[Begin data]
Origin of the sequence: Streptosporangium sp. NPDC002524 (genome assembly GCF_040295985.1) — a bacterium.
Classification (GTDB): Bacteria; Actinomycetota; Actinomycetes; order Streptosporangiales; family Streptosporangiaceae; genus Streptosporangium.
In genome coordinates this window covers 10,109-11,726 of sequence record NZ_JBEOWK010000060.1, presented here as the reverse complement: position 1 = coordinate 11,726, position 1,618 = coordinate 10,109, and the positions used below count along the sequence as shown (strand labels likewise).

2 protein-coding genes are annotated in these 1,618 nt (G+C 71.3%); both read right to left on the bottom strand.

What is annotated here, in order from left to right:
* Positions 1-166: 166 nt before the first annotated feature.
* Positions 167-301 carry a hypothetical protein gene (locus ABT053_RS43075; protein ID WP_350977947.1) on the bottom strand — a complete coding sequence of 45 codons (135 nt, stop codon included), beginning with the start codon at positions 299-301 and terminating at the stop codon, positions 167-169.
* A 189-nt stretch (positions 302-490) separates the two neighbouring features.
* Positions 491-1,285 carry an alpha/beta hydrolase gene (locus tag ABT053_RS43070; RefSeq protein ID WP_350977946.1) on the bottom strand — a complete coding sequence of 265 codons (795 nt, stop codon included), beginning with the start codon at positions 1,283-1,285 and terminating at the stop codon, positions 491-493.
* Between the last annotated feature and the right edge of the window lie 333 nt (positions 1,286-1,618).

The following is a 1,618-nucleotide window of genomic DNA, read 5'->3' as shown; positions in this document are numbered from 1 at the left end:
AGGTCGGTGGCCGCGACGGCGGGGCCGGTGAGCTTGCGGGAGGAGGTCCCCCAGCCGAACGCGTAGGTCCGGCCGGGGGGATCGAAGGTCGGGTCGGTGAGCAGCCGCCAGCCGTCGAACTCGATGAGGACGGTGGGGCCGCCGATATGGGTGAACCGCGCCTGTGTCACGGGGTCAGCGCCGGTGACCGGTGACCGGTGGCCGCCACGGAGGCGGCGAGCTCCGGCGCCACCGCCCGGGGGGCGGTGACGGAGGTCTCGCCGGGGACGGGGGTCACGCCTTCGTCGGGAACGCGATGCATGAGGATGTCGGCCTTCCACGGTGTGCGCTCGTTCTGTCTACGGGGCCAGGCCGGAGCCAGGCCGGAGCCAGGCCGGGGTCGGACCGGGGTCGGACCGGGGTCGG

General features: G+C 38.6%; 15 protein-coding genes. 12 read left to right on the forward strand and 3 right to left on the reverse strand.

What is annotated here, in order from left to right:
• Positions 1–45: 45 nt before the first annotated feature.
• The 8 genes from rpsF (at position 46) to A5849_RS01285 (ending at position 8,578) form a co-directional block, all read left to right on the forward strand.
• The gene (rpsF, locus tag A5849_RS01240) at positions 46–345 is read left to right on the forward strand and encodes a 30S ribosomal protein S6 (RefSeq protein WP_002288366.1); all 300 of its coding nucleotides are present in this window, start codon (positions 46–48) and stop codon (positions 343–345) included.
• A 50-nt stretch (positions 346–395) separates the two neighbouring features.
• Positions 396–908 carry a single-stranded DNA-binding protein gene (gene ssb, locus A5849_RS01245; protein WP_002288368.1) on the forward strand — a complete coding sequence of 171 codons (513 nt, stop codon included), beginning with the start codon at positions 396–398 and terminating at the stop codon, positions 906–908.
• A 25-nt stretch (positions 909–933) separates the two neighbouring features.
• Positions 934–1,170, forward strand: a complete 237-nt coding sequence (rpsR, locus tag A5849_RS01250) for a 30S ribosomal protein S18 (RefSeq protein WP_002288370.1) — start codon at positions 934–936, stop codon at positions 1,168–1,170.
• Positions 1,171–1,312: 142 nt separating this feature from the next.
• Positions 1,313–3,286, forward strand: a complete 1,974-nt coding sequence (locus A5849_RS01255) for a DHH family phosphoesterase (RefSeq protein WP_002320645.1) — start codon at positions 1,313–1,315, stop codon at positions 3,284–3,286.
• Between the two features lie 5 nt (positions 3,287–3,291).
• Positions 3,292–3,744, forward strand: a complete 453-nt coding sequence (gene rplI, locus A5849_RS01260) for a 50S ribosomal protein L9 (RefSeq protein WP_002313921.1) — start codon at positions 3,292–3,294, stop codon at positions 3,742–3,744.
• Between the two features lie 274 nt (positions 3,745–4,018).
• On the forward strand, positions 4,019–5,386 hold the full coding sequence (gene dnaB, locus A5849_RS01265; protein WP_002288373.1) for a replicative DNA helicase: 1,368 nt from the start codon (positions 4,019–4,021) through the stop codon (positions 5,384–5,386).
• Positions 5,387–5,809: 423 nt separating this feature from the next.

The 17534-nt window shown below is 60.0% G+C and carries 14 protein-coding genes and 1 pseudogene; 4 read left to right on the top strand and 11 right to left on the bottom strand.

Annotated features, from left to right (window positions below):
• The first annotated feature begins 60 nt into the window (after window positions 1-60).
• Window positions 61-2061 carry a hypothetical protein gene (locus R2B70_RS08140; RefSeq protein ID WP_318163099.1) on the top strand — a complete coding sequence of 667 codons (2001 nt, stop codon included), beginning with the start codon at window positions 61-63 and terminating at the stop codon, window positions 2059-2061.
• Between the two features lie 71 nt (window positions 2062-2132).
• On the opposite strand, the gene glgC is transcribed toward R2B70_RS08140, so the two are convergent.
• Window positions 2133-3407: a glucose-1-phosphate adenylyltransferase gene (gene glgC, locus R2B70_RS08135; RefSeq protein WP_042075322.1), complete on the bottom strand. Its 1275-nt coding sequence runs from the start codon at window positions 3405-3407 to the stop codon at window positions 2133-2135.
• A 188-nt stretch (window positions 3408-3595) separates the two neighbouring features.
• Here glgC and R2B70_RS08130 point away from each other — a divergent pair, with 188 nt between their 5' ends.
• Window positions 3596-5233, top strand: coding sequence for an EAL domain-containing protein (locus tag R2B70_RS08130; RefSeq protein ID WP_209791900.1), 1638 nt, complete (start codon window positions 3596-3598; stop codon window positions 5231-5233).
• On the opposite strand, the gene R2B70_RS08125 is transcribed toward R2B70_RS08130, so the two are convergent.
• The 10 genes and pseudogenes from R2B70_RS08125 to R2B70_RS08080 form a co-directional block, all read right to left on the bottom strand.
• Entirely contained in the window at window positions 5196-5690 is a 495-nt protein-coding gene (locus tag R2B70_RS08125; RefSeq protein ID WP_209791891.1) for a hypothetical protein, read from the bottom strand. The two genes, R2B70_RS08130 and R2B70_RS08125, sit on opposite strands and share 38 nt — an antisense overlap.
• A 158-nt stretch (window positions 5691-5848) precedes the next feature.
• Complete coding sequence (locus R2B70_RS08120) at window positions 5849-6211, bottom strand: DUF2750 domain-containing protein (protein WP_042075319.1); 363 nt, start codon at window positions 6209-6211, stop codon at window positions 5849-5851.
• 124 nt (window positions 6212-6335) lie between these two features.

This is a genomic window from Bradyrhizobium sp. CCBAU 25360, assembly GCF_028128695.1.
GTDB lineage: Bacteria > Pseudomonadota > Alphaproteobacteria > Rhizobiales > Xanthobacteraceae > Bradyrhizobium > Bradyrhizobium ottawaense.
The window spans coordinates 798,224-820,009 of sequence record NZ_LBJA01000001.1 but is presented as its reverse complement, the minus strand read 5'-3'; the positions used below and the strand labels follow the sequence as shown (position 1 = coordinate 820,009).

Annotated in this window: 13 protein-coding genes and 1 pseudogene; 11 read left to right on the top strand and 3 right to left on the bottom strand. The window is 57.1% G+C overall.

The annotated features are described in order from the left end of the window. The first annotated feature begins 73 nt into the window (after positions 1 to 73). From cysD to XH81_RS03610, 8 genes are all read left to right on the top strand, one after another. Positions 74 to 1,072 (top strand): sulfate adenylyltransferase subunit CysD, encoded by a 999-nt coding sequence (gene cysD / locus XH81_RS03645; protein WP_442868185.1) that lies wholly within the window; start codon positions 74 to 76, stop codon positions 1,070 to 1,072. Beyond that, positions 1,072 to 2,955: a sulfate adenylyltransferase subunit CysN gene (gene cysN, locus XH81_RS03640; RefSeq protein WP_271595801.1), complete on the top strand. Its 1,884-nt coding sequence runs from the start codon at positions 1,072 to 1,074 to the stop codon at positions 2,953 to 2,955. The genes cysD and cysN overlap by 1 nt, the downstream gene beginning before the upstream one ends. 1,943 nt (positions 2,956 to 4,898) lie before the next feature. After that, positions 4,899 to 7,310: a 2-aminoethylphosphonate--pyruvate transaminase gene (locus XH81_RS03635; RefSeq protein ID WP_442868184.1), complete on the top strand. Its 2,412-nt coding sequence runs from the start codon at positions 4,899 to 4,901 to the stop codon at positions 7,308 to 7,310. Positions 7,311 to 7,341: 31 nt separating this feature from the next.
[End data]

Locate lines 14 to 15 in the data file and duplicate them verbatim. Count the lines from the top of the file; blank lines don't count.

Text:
What is annotated here, in order from left to right:
• Positions 1–45: 45 nt before the first annotated feature.